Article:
Miami's performing arts complex builder battles $25 million cost overrun
By Paola Iuspa
The contractor must absorb most of the cost overruns at Miami's performing arts center, already at $25 million, according to the project director.
Performing Arts Center Builders, a partnership of Odebrecht Construction, the Haskell Co. and Ellis Don Corp., is responsible for getting the job done within budget and by fall of 2005, said Gail Thompson, heading Miami-Dade County's performing arts center management office. The project has a construction budget of $255 million, as approved by the county commission.
The 570,000-square-foot complex, which straddles Biscayne Boulevard between 14th and 16th streets in downtown Miami, was scheduled to open in October 2004 but now is set to open in October 2005, said Rosemary Ravinal, marketing director for the Performing Arts Center Trust. The citizen-based trust will operate the center once it opens; the county will own the building.
"The latest schedule reflects a delay of 264 days," according to a Feb. 7 report from Ms. Thompson's office. Summer rains and late steel shipments reportedly caused some delays.
Trust members said the contractor met with Ms. Thompson last week seeking to negotiate the $25 million shortfall. But Ms. Thompson said Friday that her office, a county department, would not assume any of the hard costs from the delay. Her office is reserving about $7.6 million from its $18 million contingency fund to boost work crews to speed the project and upgrade interior features.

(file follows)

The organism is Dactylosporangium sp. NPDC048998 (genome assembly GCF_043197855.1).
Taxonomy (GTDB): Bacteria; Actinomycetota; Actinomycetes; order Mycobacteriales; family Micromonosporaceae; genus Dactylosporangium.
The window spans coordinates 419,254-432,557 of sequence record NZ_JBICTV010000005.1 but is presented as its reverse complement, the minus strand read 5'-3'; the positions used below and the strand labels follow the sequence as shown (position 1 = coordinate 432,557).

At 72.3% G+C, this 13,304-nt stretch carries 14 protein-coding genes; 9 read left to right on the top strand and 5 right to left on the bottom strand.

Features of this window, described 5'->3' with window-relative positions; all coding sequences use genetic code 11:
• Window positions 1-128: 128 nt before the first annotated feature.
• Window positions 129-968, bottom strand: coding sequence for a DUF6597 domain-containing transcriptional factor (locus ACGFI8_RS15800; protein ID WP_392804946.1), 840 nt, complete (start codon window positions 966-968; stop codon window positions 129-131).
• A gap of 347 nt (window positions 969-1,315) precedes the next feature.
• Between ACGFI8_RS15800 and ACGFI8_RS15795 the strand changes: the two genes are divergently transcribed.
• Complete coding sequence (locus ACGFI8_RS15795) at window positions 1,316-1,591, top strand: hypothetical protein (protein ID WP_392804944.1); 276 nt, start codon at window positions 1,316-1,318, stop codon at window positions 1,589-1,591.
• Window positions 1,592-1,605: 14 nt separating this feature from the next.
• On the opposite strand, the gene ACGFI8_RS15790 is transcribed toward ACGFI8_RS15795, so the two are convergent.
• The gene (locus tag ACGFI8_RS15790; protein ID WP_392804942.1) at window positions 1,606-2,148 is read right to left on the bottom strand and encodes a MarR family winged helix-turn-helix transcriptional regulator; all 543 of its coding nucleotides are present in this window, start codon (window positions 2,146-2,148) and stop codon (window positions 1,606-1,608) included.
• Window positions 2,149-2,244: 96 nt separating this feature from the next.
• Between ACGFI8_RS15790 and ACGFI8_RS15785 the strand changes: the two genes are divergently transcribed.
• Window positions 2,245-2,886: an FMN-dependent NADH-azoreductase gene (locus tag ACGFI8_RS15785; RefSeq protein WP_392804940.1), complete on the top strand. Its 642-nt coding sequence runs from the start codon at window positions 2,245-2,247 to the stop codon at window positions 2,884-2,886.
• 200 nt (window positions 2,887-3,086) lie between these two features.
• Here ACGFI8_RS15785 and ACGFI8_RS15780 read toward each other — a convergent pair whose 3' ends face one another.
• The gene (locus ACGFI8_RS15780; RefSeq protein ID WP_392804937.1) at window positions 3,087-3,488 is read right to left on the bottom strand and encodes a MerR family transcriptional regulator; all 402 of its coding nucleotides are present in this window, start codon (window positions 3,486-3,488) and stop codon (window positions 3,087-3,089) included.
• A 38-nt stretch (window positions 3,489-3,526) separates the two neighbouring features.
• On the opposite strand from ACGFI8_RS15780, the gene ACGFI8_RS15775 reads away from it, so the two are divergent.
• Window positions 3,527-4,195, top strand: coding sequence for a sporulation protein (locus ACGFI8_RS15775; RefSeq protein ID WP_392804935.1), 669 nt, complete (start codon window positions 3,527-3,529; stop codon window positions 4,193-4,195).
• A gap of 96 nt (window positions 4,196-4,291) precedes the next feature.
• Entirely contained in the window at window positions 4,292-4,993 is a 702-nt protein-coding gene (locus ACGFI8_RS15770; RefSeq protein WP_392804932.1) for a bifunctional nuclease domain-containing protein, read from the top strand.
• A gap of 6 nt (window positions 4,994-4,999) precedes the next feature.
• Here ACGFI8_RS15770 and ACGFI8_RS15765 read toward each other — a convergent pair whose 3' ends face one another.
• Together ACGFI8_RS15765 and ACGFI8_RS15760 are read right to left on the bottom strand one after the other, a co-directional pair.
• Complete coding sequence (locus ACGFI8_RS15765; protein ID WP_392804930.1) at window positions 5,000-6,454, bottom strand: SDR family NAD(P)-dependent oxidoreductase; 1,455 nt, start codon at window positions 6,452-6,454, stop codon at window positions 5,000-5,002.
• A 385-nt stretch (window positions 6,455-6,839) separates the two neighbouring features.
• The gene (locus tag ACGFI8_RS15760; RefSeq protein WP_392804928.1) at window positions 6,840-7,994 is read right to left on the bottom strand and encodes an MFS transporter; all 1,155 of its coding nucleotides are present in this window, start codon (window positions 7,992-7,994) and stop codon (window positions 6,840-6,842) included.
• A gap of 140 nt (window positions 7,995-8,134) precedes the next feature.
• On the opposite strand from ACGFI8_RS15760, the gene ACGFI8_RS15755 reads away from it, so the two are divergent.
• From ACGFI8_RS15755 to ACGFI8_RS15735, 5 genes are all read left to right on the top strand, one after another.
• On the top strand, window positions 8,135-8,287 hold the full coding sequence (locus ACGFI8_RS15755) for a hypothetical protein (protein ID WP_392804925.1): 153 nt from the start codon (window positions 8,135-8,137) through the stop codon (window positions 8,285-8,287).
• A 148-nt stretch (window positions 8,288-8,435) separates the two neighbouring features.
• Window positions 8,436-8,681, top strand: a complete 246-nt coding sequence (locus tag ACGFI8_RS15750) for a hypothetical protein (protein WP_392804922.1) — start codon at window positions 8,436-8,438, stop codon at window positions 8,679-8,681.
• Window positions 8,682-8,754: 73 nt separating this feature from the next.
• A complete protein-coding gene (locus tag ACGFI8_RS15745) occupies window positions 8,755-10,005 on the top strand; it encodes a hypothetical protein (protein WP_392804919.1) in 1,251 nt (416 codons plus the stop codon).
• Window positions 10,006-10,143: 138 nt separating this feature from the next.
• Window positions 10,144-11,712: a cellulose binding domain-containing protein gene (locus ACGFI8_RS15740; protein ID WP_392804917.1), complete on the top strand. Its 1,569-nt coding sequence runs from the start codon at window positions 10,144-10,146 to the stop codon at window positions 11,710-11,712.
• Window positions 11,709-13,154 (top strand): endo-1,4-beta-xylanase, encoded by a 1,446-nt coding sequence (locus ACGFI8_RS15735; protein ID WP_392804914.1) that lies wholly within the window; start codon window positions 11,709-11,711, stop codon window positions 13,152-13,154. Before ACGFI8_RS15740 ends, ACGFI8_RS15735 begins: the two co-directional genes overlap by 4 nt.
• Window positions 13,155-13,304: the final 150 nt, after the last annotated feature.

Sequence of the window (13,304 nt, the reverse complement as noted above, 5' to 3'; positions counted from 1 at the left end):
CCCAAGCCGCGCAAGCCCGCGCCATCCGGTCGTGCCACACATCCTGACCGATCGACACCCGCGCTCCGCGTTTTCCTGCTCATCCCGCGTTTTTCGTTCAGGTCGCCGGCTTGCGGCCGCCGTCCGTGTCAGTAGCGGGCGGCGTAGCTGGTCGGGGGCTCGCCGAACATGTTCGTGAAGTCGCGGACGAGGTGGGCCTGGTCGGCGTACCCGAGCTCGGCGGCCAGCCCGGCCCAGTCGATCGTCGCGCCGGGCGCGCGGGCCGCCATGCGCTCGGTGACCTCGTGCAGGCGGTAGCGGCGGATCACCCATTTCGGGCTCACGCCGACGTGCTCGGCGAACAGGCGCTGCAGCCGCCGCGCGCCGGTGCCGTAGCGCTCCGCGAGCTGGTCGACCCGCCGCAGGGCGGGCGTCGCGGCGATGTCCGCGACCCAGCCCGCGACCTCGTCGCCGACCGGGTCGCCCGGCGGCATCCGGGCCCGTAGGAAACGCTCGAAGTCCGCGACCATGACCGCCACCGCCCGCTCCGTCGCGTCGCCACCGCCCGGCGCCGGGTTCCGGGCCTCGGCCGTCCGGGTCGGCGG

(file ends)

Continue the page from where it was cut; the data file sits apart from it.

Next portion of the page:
"The contractor has an obligation to complete the project within the time and budget," said Parker Thomson, the trust's chair.
"We are holding discussions with the contractor because of a time problem rather than a money problem," said Stanley Arkin, chair of the trust's construction committee.
The county has the right to fine the builder $2 million for not completing the project on time, Ms. Thompson said.
"But the cost of the delay is much greater than the fine," she said.
The builder also can try to save money by subcontracting, she said, and has its own contingency fund available to balance the budget. With about 972 workers to date, the group contracted about $209 million worth of labor out of a planned $213 million.
Designed by architect Cesar Pelli, the center will consist of a 2,200-seat Carnival Symphony Hall, about 21% completed, linked by skywalk to the 2,480-seat Dolores and Sanford Ziff Ballet and Opera House, about 18% built.
Mr. Arkin said contractors fell behind on the ballet and opera house. But the symphony hall, Ms. Thompson said, is ahead of schedule.
The center also will include a studio theater for 200 guests and a cafe at the base of the former Sears tower.
Total cost of the project, including construction and furnishings, is $375 million, of which the county is to pay $340 million, including any contingency funds. The rest comes from the private sector.
The center will be home to the Concert Association of Florida, Florida Grand Opera, Florida Philharmonic Orchestra, Miami City Ballet and New World Symphony.